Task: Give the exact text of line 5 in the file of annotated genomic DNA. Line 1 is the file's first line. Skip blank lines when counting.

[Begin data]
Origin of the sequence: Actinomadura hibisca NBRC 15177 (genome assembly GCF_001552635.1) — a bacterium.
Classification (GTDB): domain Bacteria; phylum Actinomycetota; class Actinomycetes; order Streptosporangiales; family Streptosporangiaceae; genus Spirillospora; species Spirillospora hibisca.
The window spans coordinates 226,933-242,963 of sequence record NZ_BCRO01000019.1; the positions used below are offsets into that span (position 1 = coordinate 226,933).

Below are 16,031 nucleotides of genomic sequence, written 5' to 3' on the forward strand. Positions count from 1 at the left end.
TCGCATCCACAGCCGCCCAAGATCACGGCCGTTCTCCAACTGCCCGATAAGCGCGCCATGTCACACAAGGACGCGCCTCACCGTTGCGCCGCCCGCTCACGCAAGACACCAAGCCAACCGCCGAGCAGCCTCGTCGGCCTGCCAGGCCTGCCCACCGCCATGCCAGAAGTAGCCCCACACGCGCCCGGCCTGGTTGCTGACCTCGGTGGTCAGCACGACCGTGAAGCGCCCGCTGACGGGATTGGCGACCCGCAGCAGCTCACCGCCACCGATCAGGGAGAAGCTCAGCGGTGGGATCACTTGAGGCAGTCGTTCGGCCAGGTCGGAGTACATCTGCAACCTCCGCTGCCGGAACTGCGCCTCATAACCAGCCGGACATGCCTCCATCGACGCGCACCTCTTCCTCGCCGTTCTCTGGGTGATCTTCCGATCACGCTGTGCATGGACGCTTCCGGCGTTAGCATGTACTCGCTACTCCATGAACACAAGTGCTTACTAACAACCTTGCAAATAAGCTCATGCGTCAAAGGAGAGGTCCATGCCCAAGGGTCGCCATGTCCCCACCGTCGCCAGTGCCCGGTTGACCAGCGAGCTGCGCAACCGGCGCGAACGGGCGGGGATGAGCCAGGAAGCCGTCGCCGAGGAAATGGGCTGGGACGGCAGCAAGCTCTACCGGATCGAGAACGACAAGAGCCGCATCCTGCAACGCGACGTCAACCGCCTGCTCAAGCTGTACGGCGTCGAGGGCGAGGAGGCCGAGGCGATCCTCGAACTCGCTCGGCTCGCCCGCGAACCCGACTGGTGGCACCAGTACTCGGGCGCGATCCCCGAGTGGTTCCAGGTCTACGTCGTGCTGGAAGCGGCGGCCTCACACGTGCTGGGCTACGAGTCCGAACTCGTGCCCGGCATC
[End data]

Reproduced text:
TCGCATCCACAGCCGCCCAAGATCACGGCCGTTCTCCAACTGCCCGATAAGCGCGCCATGTCACACAAGGACGCGCCTCACCGTTGCGCCGCCCGCTCACGCAAGACACCAAGCCAACCGCCGAGCAGCCTCGTCGGCCTGCCAGGCCTGCCCACCGCCATGCCAGAAGTAGCCCCACACGCGCCCGGCCTGGTTGCTGACCTCGGTGGTCAGCACGACCGTGAAGCGCCCGCTGACGGGATTGGCGACCCGCAGCAGCTCACCGCCACCGATCAGGGAGAAGCTCAGCGGTGGGATCACTTGAGGCAGTCGTTCGGCCAGGTCGGAGTACATCTGCAACCTCCGCTGCCGGAACTGCGCCTCATAACCAGCCGGACATGCCTCCATCGACGCGCACCTCTTCCTCGCCGTTCTCTGGGTGATCTTCCGATCACGCTGTGCATGGACGCTTCCGGCGTTAGCATGTACTCGCTACTCCATGAACACAAGTGCTTACTAACAACCTTGCAAATAAGCTCATGCGTCAAAGGAGAGGTCCATGCCCAAGGGTCGCCATGTCCCCACCGTCGCCAGTGCCCGGTTGACCAGCGAGCTGCGCAACCGGCGCGAACGGGCGGGGATGAGCCAGGAAGCCGTCGCCGAGGAAATGGGCTGGGACGGCAGCAAGCTCTACCGGATCGAGAACGACAAGAGCCGCATCCTGCAACGCGACGTCAACCGCCTGCTCAAGCTGTACGGCGTCGAGGGCGAGGAGGCCGAGGCGATCCTCGAACTCGCTCGGCTCGCCCGCGAACCCGACTGGTGGCACCAGTACTCGGGCGCGATCCCCGAGTGGTTCCAGGTCTACGTCGTGCTGGAAGCGGCGGCCTCACACGTGCTGGGCTACGAGTCCGAACTCGTGCCCGGCATC